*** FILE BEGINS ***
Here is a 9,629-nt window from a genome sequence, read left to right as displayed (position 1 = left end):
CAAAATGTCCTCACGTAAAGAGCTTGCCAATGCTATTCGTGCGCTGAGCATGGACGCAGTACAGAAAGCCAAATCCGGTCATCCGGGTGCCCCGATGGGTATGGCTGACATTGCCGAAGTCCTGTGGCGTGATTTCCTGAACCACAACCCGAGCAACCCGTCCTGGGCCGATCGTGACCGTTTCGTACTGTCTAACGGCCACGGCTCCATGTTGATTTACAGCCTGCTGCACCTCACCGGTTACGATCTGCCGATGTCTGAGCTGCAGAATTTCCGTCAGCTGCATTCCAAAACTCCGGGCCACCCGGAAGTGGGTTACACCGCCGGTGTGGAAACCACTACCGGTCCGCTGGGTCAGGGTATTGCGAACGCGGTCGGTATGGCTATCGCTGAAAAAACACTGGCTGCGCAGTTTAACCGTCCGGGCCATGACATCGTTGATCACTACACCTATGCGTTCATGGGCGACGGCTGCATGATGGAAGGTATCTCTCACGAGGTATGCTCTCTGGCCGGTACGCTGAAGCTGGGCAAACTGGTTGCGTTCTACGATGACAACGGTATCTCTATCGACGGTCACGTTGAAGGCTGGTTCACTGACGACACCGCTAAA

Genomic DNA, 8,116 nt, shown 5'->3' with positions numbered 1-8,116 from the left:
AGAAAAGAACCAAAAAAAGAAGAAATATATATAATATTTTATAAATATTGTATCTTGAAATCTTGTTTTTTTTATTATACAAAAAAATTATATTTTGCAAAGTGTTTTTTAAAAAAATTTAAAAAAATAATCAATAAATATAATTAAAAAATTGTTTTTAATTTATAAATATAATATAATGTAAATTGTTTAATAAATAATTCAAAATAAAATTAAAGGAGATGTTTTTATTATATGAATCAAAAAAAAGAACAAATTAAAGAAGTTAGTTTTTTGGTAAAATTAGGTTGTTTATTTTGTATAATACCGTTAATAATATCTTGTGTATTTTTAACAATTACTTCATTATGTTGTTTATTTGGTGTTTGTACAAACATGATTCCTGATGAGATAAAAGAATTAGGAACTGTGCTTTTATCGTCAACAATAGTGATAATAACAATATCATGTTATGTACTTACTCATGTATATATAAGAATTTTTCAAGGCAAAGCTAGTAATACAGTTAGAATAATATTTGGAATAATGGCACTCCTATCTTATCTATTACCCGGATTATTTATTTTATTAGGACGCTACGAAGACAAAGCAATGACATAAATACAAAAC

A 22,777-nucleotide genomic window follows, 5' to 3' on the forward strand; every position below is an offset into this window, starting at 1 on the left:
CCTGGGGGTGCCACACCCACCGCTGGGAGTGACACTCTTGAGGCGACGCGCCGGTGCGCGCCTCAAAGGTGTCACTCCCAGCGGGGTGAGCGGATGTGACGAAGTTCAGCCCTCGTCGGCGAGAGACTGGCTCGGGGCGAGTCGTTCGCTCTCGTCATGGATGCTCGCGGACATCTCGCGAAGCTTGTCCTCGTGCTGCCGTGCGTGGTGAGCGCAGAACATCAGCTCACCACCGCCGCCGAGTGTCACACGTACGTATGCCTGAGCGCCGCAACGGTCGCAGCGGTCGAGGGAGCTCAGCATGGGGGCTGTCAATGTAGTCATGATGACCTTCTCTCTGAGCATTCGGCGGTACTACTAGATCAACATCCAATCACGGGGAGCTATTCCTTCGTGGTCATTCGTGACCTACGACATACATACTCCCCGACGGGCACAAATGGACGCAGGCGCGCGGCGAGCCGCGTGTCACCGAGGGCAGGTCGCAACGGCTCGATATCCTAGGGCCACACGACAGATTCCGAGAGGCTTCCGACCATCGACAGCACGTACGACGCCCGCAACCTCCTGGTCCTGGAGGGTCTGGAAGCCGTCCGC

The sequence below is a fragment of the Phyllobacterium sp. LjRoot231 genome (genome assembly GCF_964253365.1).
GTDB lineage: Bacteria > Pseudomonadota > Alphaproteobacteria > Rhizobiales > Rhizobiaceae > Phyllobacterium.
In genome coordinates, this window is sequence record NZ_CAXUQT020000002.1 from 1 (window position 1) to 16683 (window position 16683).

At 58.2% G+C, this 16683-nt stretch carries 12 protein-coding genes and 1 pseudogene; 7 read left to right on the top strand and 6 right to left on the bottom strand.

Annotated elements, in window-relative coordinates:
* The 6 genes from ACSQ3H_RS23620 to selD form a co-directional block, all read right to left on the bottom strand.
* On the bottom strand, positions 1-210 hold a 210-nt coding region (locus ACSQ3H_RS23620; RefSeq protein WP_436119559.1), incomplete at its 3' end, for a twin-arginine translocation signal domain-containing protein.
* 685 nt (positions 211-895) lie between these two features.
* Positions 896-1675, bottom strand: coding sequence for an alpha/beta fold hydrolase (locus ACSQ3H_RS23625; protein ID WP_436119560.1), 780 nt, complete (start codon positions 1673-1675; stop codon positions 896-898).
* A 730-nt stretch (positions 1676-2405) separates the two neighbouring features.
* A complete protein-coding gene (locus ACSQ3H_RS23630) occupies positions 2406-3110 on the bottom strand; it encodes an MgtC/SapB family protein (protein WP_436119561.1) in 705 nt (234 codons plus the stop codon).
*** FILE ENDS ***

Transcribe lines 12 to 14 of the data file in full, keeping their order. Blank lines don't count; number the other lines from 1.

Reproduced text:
* The 6 genes from ACSQ3H_RS23620 to selD form a co-directional block, all read right to left on the bottom strand.
* On the bottom strand, positions 1-210 hold a 210-nt coding region (locus ACSQ3H_RS23620; RefSeq protein WP_436119559.1), incomplete at its 3' end, for a twin-arginine translocation signal domain-containing protein.
* 685 nt (positions 211-895) lie between these two features.